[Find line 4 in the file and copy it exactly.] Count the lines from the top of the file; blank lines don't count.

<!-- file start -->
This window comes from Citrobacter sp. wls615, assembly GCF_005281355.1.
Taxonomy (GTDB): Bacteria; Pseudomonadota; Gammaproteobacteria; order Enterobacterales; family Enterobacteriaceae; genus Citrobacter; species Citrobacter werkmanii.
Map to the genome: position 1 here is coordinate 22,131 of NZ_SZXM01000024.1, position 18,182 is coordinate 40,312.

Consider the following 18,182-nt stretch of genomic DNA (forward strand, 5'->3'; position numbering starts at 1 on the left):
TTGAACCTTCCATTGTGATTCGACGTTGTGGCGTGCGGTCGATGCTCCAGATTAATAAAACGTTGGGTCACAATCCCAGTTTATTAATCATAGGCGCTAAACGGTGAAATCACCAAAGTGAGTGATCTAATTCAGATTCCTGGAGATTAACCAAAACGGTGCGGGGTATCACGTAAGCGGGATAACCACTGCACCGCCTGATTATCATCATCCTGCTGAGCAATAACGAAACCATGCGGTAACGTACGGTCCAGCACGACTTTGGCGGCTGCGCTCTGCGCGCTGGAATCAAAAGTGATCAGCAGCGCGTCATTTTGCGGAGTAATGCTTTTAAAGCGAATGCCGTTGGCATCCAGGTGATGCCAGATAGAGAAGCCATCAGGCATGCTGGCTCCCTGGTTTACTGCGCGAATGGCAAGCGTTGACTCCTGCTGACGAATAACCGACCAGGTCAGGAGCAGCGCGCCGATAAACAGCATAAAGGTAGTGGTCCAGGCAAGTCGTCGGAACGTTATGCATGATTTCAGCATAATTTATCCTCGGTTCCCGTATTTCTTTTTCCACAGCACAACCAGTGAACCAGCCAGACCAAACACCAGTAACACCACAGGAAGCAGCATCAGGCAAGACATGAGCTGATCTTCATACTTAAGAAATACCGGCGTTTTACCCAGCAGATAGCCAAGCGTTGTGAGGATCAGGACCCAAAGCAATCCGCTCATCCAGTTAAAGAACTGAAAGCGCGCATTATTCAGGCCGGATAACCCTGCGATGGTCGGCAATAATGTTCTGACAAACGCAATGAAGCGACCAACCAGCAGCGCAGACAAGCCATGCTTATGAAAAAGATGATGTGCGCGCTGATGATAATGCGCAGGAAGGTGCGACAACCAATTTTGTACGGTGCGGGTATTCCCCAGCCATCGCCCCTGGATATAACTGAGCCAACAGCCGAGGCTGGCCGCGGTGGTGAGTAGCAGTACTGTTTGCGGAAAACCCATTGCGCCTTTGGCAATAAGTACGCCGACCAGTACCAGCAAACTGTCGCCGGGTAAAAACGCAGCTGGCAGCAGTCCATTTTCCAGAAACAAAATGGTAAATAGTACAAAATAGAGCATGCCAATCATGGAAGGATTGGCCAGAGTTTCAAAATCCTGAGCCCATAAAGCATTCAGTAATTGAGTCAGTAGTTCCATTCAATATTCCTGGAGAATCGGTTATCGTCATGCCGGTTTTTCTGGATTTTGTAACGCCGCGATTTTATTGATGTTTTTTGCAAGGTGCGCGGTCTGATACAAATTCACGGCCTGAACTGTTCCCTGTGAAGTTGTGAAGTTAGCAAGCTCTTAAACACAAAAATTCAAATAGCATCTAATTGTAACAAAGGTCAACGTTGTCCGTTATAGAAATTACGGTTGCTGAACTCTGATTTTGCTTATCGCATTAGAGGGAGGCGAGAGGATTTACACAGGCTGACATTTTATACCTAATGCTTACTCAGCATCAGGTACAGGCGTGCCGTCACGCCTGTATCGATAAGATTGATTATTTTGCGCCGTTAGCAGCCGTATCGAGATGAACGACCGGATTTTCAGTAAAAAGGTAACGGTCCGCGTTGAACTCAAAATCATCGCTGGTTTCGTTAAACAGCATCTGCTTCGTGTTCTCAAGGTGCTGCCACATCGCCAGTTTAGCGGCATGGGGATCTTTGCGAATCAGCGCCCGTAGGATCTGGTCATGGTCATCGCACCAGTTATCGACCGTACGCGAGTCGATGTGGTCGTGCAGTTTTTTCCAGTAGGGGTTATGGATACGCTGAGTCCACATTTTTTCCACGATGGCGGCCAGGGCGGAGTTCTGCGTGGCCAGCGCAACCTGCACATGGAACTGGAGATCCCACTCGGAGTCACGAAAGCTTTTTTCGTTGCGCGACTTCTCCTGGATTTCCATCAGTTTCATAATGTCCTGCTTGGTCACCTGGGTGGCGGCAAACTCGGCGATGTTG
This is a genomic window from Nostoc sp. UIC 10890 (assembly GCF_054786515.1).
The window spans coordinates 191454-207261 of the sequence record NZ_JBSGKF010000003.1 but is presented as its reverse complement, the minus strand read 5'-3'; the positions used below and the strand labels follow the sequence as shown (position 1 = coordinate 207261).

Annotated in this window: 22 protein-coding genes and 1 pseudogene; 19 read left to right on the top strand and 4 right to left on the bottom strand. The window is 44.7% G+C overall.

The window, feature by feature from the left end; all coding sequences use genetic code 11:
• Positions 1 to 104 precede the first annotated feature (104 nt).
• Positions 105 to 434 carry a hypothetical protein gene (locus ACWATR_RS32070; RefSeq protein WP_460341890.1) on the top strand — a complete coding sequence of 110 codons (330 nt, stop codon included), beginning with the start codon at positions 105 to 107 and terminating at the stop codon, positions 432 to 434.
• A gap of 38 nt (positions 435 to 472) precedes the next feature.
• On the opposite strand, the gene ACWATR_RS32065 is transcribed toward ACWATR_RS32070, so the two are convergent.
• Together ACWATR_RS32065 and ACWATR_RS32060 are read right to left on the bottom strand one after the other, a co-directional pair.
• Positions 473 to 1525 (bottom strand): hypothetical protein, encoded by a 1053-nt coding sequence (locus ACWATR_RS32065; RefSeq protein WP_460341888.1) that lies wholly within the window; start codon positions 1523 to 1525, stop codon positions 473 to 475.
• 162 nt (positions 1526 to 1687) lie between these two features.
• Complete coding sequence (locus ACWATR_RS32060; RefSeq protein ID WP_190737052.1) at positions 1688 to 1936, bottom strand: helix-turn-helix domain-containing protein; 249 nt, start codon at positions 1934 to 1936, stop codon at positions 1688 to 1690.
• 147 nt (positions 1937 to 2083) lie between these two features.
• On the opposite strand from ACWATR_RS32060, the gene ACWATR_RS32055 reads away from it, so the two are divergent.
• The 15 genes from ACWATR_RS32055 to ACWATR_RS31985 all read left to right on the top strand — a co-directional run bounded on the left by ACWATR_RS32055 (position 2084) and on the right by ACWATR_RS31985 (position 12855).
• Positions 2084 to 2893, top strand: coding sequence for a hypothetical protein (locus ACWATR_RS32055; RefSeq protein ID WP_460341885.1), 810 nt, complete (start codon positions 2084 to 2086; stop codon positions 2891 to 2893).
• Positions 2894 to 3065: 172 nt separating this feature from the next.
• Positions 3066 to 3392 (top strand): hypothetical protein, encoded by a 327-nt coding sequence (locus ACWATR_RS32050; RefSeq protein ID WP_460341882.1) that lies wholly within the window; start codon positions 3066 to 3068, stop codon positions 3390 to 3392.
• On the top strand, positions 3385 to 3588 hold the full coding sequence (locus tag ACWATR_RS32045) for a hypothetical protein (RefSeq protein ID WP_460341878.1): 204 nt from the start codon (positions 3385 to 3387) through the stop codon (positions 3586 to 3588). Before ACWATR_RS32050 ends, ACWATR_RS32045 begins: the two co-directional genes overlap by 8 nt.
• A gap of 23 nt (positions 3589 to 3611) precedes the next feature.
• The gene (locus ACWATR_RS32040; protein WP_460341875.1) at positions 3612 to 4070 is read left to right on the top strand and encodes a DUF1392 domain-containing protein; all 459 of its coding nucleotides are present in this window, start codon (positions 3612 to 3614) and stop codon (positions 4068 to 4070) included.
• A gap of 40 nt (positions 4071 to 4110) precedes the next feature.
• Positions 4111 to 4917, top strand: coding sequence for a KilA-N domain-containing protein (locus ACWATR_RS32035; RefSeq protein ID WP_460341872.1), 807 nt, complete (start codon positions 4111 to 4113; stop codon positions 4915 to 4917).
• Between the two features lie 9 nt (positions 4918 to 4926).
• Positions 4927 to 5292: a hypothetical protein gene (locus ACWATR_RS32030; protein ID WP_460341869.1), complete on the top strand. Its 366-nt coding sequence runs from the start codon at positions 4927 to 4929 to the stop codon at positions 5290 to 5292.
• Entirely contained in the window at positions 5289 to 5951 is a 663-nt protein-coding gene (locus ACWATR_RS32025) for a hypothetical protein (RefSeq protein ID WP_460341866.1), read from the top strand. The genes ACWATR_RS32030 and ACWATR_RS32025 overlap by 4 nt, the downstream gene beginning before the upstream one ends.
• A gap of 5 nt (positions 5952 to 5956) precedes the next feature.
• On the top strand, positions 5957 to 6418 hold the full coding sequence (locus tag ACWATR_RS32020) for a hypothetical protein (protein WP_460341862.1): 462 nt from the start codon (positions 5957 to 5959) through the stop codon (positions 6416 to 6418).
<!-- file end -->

Consider the following 18,182-nt stretch of genomic DNA (forward strand, 5'->3'; position numbering starts at 1 on the left):